We dropped anchor off the beach off the Marina in Porto Santo (the northern and second largest island of the Madeira Archipelago) to wait for daylight before we entered the marina. Looking at the boats and the painted harbour walls, we realised that we were in a different part of the world.

Yachts are generally smaller, have self-steering devices, and look like they are prepared for distance ocean cruising. There are lots of families – an enterprising French woman from one of the yachts was selling crepes to supplement the cruising kitty – they made a delicious breakfast.


img_9959Porto Santo Marina was a delightful place to spend a few days. It is friendly, has a great, reasonable café with very fast wifi, and is next to a beach.


It is only a short walk from the very pleasant capital, Vila Baleira.


Having spent 4 days at sea, we needed to walk. The headland at the end of Porto Santo’s long sandy beach looked an appealing destination. I was sure I had read it was 3.5km, but after a very long walk we found it was actually 7 km each way. Luckily there was a great lunch spot half way and plenty of beautiful water for swimming. The planners here have very sensibly kept development away from the beachfront, with most resorts tucked behind the sand dunes. It is a great time of year, not too many tourists.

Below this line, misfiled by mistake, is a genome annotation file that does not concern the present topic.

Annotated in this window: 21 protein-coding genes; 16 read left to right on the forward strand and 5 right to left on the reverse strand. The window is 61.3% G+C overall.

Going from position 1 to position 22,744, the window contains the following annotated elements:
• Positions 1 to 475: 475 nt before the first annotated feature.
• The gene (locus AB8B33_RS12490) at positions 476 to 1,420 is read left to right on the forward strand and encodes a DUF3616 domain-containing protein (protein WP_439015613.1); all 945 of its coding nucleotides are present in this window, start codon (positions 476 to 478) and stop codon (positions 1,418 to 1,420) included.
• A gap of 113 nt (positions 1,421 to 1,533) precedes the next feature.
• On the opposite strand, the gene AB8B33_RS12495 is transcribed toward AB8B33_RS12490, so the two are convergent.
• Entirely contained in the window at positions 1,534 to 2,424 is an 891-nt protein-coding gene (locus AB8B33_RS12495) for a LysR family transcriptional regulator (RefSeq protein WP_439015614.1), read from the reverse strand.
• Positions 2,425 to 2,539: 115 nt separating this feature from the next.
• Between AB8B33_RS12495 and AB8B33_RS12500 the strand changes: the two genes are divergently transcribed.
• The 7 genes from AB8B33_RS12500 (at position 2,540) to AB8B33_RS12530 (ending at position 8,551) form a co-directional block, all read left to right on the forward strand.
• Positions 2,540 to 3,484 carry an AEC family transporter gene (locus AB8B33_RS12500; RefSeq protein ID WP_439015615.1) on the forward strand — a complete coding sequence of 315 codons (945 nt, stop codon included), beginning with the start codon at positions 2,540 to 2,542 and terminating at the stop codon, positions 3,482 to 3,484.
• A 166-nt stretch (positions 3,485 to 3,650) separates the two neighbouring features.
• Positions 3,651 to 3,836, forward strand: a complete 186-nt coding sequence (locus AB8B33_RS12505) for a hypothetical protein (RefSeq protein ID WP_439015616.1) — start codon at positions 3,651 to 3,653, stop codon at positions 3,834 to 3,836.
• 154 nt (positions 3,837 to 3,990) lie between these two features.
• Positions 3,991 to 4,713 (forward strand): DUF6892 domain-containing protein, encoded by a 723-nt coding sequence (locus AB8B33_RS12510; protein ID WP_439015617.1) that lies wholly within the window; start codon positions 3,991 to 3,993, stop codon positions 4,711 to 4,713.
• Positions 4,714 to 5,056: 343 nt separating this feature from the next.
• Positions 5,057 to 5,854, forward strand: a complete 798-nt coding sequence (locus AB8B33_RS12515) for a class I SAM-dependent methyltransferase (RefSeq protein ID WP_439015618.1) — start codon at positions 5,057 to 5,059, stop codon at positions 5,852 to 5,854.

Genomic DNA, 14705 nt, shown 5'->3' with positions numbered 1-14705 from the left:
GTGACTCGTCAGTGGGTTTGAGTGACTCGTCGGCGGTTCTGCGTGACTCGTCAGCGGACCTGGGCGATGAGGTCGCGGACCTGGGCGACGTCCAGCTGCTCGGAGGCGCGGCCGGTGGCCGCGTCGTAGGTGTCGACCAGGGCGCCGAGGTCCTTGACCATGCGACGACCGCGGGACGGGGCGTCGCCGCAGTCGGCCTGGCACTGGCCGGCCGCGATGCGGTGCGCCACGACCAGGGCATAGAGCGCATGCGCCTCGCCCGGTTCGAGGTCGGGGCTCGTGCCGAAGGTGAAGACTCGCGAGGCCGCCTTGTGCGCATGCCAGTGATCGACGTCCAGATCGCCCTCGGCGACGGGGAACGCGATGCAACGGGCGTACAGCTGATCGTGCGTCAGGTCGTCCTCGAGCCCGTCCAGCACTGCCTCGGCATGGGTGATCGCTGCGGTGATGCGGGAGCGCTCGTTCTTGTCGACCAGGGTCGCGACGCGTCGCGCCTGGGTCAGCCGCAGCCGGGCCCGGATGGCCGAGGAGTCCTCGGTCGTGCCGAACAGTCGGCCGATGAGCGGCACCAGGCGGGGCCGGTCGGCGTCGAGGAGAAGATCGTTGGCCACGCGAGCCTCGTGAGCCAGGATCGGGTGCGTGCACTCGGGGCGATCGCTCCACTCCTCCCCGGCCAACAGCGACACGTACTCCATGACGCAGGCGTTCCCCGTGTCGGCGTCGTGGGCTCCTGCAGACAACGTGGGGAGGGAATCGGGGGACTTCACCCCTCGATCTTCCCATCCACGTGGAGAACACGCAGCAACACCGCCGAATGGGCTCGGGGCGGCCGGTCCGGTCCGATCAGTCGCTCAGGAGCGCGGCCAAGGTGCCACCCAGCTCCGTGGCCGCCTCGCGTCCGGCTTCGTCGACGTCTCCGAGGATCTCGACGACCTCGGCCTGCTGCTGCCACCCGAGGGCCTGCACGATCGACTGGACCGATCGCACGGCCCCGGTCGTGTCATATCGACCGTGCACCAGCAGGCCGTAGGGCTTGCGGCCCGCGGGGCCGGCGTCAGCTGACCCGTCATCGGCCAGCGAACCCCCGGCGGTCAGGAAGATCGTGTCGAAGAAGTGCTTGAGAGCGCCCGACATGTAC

img_9993Madeira, the main island of the Madeira Archipelago was a half day’s sail south of Porto Santo, our first day sail rather than overnighter since we arrived back on Sea Cloud. Marina Quinta do Lorde which has a reputation for being friendly and very pleasant did not disappoint.



The only drawback is its distance from Funchal the capital, but as a car was really necessary to explore Madeira, it was not a problem. Madeira is well known for its walks, and it sure has been ‘discovered’. The last time we saw so many walkers was in the Cinque Terre in Italy. The walk from the Marina to the eastern end of the island was spectacular. Very volcanic and harsh in appearance, quite different from the rest of the island.



Urchin – another Aussie boat